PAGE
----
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Teaching RSE to pupils with SEND
Adele Bates shares practical advice and resources to help ensure that RSE is accessible to all pupils, including those with SEND
The RSHE curriculum is compulsory in all schools. Whilst it is clear that RSE must be accessible for SEND pupils, there is little guidance on exactly how to do this.
Having spent time writing, delivering training and leading discussions in this area it is evident that we are in the trial stages; sharing best practice from special schools, PRUs, APs to mainstreams and back will help us develop a solid approach to ensuring some of our most vulnerable young people are accounted for.
More vulnerable pupils
For pupils with disabilities and other additional vulnerabilities the lessons may need deeper thought and repetition, to ensure that all pupils are receiving age appropriate, useful RSE that ultimately enables them to live healthy, safe lives.
It can be tempting to shy away from awkward questions, or wrongly assume that these pupils won’t need to know certain areas of RSE. However, these young people can be particularly vulnerable to sexual abuse and non-consensual sexual experiences.
They also have the right to enjoy safe, healthy relationships and positive sexual experiences with their own bodies and with others: the same as any human.
Adapting the curriculum
To adapt the RSE curriculum there are two clear questions we need to ask.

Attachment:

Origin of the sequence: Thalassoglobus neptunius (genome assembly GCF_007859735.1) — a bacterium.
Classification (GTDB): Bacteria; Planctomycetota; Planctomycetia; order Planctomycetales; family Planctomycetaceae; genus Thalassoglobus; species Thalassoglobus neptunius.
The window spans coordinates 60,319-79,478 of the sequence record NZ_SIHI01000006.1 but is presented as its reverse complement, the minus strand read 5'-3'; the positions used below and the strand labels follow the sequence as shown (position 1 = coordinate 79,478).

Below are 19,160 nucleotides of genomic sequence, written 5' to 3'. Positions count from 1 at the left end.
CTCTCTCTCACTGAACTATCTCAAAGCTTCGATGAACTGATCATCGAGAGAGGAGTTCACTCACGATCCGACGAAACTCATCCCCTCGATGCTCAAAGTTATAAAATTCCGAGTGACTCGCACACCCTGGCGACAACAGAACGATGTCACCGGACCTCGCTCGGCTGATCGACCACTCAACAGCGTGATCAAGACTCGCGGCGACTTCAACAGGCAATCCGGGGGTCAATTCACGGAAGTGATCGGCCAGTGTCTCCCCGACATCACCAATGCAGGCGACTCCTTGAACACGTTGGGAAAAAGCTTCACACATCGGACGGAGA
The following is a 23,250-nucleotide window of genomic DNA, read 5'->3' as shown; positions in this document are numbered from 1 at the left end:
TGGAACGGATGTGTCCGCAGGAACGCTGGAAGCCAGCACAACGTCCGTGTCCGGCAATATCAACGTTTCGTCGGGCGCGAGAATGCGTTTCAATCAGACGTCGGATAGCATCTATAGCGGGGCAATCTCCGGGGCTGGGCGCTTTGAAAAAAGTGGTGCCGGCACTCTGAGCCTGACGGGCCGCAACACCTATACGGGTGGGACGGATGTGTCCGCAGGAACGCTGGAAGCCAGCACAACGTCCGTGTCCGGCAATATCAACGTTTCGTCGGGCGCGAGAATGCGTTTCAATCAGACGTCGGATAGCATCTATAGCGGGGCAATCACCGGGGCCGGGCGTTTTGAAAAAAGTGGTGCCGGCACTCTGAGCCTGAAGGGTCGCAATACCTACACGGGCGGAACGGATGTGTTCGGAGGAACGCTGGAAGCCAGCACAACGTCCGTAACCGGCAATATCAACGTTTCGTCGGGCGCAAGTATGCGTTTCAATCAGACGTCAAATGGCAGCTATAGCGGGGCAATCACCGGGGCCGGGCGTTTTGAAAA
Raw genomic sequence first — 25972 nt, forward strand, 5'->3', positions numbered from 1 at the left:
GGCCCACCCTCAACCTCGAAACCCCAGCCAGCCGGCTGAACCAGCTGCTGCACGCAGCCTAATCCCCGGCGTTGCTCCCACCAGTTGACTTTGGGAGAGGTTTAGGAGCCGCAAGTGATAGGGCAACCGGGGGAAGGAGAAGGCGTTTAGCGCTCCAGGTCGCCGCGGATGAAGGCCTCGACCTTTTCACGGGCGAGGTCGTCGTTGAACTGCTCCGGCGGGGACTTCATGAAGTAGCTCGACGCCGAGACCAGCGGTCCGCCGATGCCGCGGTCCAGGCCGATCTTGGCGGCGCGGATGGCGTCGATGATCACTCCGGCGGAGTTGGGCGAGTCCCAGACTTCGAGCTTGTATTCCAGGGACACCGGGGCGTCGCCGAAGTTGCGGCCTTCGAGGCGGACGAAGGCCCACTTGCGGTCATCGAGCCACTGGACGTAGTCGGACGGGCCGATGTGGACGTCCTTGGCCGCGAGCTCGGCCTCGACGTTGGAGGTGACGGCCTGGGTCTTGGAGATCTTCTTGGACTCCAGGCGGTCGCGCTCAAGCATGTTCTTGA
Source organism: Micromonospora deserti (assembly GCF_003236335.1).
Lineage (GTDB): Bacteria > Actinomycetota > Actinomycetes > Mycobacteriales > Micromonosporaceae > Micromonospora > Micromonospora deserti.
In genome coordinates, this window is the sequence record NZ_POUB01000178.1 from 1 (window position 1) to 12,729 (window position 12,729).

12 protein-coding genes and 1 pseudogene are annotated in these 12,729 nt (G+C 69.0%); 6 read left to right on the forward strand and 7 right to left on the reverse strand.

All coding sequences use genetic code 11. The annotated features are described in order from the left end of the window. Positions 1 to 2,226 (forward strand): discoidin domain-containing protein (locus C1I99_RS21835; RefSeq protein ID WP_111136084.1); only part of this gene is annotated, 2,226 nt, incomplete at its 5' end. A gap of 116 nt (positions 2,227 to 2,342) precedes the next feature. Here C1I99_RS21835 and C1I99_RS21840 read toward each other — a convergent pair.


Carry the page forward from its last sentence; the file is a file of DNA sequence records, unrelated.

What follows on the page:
- Who are the pupils we are teaching?
- What are our pupils’ specific needs?
All our pupils are different, and each of them will be able to access RSE in different ways – our job is to find out what works best, whilst ensuring they have accurate content.
I discuss this further along with some top tips in a video on Dr Pooky Knightsmith’s youtube channel: Sex ed and special needs.
Implementing RSE for SEND across the curriculum
Throughout the guidance the strong message is that RSE should be interwoven across the curriculum rather than stand alone lessons (this point is particularly made for LGBT content).
This can work well for SEND pupils as topics are revisited in different contexts to embed understanding and learning. School trips to a hospital or GP for example, could also include introducing the clinics and professionals specific to sexual health. It's also important that pupils have a few adults they can trust to talk to.
Physically disabled pupils
Physically disabled people have sex, relationships and families – some don’t.
Many disabled people experience infantilisation from able-bodied people – particularly around sex.
When teaching physically disabled pupils ensure that there is not an assumed norm around sex or our bodies.
If you have not experienced a physical disability in your life so far, do your research. The pupils will have specific questions (whether they dare to share them with you or not) around their own disabilities and how that may affect things emotionally, with a partner(s) around safety and sexuality.